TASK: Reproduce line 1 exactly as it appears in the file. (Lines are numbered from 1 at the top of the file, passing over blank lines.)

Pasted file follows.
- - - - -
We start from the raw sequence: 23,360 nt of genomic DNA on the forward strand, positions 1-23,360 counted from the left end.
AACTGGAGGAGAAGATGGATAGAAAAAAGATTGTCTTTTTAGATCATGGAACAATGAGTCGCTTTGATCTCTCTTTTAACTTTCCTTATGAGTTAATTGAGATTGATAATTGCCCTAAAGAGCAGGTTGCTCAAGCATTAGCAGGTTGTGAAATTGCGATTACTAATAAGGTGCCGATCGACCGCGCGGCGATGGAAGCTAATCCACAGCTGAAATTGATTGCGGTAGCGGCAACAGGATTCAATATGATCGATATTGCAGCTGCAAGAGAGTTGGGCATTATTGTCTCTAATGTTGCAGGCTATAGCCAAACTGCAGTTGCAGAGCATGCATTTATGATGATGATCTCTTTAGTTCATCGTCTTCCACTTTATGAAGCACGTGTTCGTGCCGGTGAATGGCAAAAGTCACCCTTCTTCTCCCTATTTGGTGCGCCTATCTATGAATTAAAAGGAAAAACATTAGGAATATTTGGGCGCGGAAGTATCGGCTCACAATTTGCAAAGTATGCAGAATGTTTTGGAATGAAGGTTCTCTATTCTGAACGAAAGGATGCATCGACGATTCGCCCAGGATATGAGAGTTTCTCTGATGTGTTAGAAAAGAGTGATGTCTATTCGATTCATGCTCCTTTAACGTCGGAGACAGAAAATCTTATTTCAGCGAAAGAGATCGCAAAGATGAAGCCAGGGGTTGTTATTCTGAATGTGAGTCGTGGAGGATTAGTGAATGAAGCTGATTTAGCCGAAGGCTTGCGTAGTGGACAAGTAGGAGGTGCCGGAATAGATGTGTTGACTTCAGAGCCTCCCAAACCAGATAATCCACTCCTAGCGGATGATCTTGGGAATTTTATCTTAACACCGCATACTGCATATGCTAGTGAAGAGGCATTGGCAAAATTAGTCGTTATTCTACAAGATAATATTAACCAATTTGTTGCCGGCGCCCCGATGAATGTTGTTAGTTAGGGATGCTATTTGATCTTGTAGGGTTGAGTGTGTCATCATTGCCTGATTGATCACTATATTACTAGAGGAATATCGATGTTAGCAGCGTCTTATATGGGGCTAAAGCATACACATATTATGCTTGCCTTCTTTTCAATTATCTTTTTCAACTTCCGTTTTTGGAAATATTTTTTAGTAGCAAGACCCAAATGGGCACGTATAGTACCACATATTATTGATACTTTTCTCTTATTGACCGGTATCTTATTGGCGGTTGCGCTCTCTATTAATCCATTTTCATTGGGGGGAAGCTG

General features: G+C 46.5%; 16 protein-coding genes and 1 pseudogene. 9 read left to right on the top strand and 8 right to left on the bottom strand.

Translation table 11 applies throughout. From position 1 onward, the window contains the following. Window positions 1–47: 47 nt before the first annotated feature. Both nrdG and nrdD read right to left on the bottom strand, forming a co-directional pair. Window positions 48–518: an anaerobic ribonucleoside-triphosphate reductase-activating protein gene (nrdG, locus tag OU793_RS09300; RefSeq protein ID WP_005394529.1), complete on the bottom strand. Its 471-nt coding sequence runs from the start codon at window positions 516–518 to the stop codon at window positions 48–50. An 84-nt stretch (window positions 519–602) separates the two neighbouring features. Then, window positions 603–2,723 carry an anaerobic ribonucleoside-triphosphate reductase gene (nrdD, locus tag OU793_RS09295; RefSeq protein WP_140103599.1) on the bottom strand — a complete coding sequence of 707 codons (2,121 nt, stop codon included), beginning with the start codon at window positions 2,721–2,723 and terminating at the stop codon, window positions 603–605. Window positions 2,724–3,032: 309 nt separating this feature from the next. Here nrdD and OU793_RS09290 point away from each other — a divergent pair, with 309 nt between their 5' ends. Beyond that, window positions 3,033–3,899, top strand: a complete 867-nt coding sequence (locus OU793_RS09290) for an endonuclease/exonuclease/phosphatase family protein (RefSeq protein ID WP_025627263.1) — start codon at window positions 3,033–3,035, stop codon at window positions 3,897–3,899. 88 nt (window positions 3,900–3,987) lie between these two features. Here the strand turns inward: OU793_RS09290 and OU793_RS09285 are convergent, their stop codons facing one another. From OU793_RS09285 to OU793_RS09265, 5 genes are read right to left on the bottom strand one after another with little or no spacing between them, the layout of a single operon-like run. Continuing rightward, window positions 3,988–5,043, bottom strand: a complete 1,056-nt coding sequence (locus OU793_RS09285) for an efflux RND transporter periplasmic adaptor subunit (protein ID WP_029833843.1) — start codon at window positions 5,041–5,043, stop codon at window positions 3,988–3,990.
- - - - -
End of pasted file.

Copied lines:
We start from the raw sequence: 23,360 nt of genomic DNA on the forward strand, positions 1-23,360 counted from the left end.